Reliability is closely connected to responsibility and other aspects of independence. Every child over the age of five, at the eldest, should do something that someone else relies on whether it’s looking after a pet, clearing the meal table or emptying the garbage on a regular basis. Having others rely on you has its challenges is a learning curve. They’ll inevitably forget to put the rubbish bins out on garbage night, meaning your bin will be overflowing for the next week. They’ll need to be reminded about feeding the pet or clearing the table. Kids inevitably won’t get things right, but that doesn’t mean we should stop giving them responsibilities.
“What can you learn for next time?”
Learning from mistakes is part of the independence-building process for children. Often adult impatience or unwillingness to put up with errors prevents us from giving kids the chance to do things for themselves or take real responsibilities. If independence is to be a major part of your family’s culture then it’s imperative that we help kids learn from their mistakes whether social, behavioural or just messing up while helping out at home.
“How do you feel about this?”
Goal: Emotional intelligence
An often over-looked aspect of independence is the ability to self-manage your emotional state. Emotional self-management starts with the recognition of how you feel about a particular event or action and then labelling that feeling. If possible prompt to identify their emotions before they act on them. You can also revisit events and ask children about the feelings that may have lead to a certain behaviour such as hurting or yelling at a sibling.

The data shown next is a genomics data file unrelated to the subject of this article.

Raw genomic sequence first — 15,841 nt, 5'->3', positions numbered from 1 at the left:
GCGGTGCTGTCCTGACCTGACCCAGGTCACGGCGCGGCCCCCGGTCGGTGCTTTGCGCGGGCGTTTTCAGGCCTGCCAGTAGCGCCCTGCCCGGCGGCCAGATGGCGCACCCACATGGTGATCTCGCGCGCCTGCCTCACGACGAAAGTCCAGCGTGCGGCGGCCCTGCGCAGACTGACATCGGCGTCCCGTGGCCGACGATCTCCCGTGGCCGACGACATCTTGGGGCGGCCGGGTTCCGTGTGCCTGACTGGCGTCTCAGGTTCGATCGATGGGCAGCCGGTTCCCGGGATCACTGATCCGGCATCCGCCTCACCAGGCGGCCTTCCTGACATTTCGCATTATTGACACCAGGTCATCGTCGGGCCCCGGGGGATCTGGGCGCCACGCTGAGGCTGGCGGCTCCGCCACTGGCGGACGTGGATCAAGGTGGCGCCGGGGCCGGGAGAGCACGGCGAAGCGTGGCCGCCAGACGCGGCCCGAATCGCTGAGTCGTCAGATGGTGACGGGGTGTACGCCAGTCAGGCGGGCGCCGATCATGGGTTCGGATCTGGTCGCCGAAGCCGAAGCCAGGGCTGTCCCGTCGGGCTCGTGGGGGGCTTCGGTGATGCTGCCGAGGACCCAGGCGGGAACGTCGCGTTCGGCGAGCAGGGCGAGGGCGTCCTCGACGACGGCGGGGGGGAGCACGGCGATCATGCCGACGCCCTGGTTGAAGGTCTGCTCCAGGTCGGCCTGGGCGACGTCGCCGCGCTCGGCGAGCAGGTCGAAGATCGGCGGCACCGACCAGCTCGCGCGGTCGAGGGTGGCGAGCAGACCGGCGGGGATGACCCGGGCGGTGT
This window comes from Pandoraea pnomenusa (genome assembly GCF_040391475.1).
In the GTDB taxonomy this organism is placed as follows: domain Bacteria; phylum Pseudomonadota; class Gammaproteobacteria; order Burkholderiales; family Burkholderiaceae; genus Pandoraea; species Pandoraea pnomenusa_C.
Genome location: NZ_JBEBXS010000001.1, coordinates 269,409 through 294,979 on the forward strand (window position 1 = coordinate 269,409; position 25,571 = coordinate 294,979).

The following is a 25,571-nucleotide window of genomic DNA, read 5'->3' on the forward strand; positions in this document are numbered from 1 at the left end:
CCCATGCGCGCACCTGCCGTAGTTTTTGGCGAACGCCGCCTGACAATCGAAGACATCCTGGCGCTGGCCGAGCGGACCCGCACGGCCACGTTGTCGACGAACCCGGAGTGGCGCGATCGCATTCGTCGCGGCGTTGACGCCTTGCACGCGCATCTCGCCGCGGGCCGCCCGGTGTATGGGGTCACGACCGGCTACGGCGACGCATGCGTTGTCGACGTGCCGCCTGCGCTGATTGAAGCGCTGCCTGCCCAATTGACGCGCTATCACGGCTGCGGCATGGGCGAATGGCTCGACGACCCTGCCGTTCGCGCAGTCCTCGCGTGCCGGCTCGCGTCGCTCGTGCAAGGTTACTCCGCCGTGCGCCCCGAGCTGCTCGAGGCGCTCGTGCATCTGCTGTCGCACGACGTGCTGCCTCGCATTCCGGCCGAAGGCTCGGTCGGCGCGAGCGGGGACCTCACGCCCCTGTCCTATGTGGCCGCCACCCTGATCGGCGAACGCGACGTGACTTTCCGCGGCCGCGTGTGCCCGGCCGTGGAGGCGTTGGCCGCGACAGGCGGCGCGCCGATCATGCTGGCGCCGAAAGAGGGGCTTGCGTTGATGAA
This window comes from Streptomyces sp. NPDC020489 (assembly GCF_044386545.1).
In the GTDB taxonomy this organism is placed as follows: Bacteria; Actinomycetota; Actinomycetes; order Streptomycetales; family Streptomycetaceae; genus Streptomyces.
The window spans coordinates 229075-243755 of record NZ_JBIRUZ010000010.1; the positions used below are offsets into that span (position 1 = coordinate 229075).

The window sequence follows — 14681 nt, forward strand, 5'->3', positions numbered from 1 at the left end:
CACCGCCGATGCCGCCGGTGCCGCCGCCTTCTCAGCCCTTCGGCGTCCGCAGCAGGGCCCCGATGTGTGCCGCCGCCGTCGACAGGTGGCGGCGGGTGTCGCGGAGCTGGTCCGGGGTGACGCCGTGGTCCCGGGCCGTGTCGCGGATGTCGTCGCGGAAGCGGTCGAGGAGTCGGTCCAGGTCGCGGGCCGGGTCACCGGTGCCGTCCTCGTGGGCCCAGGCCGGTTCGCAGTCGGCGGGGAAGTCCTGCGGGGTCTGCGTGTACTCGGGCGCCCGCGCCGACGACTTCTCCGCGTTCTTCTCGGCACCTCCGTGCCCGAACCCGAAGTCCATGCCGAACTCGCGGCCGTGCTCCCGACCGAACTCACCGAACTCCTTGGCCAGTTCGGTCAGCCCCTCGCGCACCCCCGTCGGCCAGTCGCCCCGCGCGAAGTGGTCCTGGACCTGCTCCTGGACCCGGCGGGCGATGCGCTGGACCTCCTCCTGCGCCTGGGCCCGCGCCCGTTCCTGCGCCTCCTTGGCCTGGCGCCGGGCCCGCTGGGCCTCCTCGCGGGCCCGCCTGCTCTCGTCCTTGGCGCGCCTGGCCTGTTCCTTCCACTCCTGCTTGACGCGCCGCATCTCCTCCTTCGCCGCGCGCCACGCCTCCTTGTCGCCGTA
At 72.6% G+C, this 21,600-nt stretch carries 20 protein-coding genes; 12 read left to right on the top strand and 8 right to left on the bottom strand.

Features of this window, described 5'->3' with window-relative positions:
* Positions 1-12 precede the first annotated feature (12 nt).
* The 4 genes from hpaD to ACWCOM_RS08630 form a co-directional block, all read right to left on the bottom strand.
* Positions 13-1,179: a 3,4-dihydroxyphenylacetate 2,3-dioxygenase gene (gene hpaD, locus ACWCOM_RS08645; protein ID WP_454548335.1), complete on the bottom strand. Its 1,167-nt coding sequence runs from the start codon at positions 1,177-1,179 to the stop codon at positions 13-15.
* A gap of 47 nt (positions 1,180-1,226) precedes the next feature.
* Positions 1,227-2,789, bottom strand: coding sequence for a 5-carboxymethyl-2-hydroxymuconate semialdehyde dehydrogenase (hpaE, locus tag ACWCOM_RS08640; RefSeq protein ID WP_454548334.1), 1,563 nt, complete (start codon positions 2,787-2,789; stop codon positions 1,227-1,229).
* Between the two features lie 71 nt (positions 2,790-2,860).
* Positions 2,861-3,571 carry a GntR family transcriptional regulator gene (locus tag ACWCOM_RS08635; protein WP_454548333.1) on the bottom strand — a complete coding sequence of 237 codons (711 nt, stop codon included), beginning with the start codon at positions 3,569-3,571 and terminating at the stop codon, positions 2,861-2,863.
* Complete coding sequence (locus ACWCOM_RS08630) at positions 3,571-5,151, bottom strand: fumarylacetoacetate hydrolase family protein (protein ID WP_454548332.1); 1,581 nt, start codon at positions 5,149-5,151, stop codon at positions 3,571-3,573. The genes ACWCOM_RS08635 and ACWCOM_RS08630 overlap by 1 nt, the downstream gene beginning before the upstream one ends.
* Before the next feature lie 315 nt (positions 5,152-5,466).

“When you muck up, you make up”
Kids of all ages will make mistakes. In fact, mucking up is part of the learning process. But kids will just repeat their mistakes unless they experience the consequences of their decisions. The use of behavioural consequences is a way of teaching children to take greater responsibility for their lives and to learn to make smarter choices.
“How will you fix this?”
Goal: Restoring relationships
Independent kids are usually socially-smart kids who don’t operate in a bubble. They know that their behaviour impacts on others they are mindful of the thoughts, feelings and behaviours of others. They also make amends or restore relationships when their behaviour impacts negatively on others. Relationship restoration is a lifelong skill and involves the following: swallowing your pride, making up, giving something back, not holding a grudge and moving on.
“You need to do what’s right, not what’s easy.”
A sense of integrity is important for a child’s independence because it’s the basis of reasoned and socially focused self-control and self-management. The job of parents is to move their children from ‘Me’ to ‘We’. Integrity is the great socialising agent for a child. They may get by without courage, endurance and grit but they won’t get far socially without integrity.
“Let’s find a way to make this happen.”
Goal: positive risk-taking
One of the ways to develop independence is to work with them to build their skills and abilities to safely navigate an ever-broadening environment outside of the relative safe confines of their home. Ideas include adults and kids doing things together such as catching public transport until they are ready to go it alone or with friends and giving kids smaller freedoms that lead to bigger liberties such as allowing a young child to walk part of the way to school on their own and then extending the distance as they get more experience and feel more confident.
Independence-building is vitally important for parents. It’s the pathway to children’s competency, confidence and creativity and the short cut to resilience and real learning. We’ve gradually retreated from this approach over recent generations much to our children’s detriment. It’s time to help kids reclaim their independence. Getting our language right is a good place to start as family change always begins with shared language.